New Hope for Those with Single-Sided Deafness

An estimated 60,000 people in the U.S. live with single-sided deafness (SSD) — normal (or near normal) hearing in one ear and severe to profound hearing loss in the other. But to date, there has been uncertainty regarding the effectiveness of the available SSD treatments. Now, there’s interest in whether cochlear implants (CIs) could be the answer.

Living with SSD

First, let’s take a closer look at SSD.  People can be born with SSD or acquire it later in life, due to many factors, including an ear infection or head trauma. Those with SSD may have difficulties understanding speech in settings with background noise. This, in turn, can cause feelings of isolation and anxiety. In addition, those affected may struggle to identify where sound is coming from, which can lead to feeling unsafe in certain situations, such as crossing the street.

How SSD Has Been Treated

The following options are commonly used for those with SSD:

  • A standard hearing aid - For mild to moderate hearing loss, a standard hearing aid in the affected ear may be used to amplify sounds.
  • Contralateral Routing of Signal (CROS) hearing system - The CROS is made up of two parts: a microphone worn on the affected ear to pick up sound and then route it to a hearing aid worn on the other ear for a fuller experience.
  • Bone-Anchored Hearing Aid (BAHA) - This is a surgically implanted device that transmits sound signals from the affected ear to the better-hearing ear via bone vibration.

A New Option for SSD?

Recently, there’s been interest in using CIs to improve hearing for those with SSD. CIs work by providing direct electrical stimulation to the hard-of-hearing ear via an electrode placed in the cochlea of the inner ear. Some studies have reported improved spatial awareness and hearing in noisy environments when a person with SSD wears a cochlear implant.

In fact, as of July 2019, significant single-sided hearing loss is an approved FDA indication for cochlear implantation for both children and adults. To learn more, Hearing Tracker interviewed one person with a CI to hear about his experience.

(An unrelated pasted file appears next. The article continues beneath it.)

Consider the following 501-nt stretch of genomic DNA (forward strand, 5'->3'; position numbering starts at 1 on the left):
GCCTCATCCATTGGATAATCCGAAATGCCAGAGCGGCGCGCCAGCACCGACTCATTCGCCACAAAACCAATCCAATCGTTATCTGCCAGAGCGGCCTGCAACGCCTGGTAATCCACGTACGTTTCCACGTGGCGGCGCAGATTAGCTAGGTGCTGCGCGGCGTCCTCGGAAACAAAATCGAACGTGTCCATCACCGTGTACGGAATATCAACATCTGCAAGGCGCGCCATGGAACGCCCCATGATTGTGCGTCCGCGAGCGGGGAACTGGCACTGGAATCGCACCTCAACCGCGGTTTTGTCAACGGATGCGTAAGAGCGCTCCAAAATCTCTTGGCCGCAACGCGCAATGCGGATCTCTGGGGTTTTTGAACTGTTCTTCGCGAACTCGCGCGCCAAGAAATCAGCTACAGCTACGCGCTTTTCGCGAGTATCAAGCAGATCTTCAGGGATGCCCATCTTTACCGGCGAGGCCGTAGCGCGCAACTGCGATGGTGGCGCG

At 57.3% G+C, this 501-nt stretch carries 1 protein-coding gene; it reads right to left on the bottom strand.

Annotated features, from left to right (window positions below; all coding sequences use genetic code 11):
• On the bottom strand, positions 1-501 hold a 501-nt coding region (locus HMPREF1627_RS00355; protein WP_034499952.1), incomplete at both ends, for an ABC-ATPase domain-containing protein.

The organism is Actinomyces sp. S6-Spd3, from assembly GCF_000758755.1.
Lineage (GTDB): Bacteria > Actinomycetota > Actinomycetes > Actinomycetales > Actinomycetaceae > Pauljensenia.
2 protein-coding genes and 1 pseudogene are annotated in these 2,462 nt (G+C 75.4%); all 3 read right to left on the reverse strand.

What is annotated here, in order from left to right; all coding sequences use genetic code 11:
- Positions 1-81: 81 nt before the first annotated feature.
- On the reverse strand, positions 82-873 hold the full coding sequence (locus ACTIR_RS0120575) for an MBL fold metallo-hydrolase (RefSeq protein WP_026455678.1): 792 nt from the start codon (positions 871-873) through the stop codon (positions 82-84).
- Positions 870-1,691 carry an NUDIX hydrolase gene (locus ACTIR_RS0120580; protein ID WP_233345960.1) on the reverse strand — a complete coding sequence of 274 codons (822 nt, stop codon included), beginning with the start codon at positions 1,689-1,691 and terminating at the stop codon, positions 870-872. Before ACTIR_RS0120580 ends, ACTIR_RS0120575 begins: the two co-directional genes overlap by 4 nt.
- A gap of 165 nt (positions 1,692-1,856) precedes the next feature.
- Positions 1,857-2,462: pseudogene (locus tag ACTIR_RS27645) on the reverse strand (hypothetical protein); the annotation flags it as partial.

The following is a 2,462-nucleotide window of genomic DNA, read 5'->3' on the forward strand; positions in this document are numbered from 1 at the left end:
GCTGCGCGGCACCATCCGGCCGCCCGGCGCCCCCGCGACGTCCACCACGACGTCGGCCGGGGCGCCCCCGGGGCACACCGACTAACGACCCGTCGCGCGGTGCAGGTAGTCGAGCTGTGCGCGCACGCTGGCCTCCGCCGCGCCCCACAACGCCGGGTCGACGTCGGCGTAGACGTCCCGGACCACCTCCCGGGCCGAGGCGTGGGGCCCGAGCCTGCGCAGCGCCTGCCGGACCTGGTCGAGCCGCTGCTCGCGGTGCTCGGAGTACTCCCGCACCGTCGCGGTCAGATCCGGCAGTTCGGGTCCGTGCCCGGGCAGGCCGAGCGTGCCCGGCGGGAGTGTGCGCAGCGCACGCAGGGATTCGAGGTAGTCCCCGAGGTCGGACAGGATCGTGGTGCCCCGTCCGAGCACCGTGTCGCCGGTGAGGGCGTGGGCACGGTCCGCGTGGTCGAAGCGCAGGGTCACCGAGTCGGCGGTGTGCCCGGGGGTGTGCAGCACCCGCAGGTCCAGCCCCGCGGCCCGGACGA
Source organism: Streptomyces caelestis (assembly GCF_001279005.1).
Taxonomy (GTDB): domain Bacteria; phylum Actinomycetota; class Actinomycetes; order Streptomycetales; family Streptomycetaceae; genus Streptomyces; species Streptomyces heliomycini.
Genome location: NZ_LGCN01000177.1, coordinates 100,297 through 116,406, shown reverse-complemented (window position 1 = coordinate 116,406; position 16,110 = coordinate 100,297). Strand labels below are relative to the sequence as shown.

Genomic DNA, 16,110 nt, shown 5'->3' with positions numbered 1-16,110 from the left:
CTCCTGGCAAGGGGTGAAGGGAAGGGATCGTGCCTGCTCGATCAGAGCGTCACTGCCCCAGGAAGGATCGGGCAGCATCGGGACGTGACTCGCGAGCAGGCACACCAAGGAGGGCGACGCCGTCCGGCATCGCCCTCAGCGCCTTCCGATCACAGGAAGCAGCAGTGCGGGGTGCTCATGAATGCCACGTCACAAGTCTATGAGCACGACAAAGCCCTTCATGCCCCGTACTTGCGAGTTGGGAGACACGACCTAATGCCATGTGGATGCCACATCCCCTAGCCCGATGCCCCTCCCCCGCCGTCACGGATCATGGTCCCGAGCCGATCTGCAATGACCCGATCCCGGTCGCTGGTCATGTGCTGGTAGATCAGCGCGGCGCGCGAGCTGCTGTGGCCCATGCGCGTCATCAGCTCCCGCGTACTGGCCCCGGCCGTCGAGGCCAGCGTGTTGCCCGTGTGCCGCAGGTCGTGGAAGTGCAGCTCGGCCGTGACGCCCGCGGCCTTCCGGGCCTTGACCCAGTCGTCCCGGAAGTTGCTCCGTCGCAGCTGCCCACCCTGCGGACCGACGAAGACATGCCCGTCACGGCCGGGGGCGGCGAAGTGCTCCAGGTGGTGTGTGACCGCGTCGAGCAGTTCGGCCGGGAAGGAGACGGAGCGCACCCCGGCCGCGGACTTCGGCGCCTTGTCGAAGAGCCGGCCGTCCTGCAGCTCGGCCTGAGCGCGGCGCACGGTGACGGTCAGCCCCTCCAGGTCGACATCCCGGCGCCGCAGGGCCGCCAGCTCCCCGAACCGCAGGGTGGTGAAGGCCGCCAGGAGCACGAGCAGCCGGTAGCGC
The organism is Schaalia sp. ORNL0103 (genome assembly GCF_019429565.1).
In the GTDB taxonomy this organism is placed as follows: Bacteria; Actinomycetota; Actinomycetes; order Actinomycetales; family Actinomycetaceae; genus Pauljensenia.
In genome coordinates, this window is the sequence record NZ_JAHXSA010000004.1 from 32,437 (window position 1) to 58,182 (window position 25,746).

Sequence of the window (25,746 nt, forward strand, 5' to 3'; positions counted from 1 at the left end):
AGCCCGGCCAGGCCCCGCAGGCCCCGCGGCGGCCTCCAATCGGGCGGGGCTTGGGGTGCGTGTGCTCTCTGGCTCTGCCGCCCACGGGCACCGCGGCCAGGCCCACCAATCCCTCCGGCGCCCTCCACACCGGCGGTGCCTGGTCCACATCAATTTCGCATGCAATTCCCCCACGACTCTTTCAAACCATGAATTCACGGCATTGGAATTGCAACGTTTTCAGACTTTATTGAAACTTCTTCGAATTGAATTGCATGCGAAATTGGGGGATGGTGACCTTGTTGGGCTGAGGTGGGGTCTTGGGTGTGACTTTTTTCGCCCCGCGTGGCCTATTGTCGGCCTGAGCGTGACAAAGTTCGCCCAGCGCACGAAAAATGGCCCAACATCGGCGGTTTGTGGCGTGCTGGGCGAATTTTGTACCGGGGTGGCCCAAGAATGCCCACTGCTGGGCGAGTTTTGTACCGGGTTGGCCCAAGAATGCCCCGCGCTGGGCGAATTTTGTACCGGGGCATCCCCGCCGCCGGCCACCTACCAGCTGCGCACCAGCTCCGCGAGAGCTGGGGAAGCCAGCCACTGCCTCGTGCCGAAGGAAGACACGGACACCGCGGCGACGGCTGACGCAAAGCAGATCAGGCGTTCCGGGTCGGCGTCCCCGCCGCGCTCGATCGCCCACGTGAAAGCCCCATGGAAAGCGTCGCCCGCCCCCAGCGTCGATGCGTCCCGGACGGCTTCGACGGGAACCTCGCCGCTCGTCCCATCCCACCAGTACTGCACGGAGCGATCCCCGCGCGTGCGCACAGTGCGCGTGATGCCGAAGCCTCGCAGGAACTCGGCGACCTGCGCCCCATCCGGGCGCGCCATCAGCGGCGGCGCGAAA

Sam’s Story

Sam, a 43-year-old in San Francisco, California, experienced sudden sensorineural hearing loss (SSNHL) in his left ear in October 2020. He was left with poor speech recognition in the affected ear. The first few months following his SSNHL were “pretty awful,” he said. “The worst issue for me was hearing in any environment with background noise. I also struggled with tinnitus and the loss of directionality.”

Sam first tried the CROS system, which unfortunately he found unsatisfactory, so he opted to try a cochlear implant in February 2021. The risks of the surgery were small, but he recalled that, “My biggest concern was if I would be one of the rare SSD recipients who simply did not benefit much from a CI, which does occasionally happen.”

On activation day, Sam tried to keep his expectations in check.  “When my audiologist turned on the electrodes, I was happy to learn all of them worked,” he said. “The low tones sounded pretty clear, but as we went into higher frequencies, the tones sounded more like buzzing. Speech sounded high-pitched and mechanical in the doctor’s office…I was slightly disappointed that activation day had minimal effect on tinnitus.”

Sam's Cochlear Implant

Sam's Cochlear Implant

However, at his one-month mapping appointment, Sam’s word recognition was already up to 60%. His ability to process higher frequencies is slowly and consistently improving. Sam is gradually becoming accustomed to accessing sound through the CI, and he finds most hearing activities are “more pleasant with the CI, even listening to music”. He’s optimistic this will continue to improve over the coming months.

Sam has also seen improvement in his ability to localize a sound source. He has had some early success with hearing in noisy environments too. “My wife and I ate outdoors at a restaurant playing fairly loud music, and I had no trouble hearing her, even on the CI side,” he noted, and he’s gradually noticing relief from his tinnitus.  

Although Sam’s CI has only been activated for about six weeks, he told Hearing Tracker that he is very pleased. “I'm very early on in the process but I'm already getting so much objective and subjective benefit from the device,” he explained. “Typically, it can take between six and 18 months for people to get the most out of their CIs, so with luck, the best is yet to come.” 

Could CIs Be the Right Choice for You?

While a CI was the right choice for Sam, deciding to opt for an implant is a complex decision. There are people with SSD who have happy, successful lives without any assistive devices or with less invasive ones. CIs are a relatively new treatment, and more research and follow-up studies should reveal which patients will benefit most from them. If you have SSD, speak with your healthcare team to see if a CI might be the right choice for you.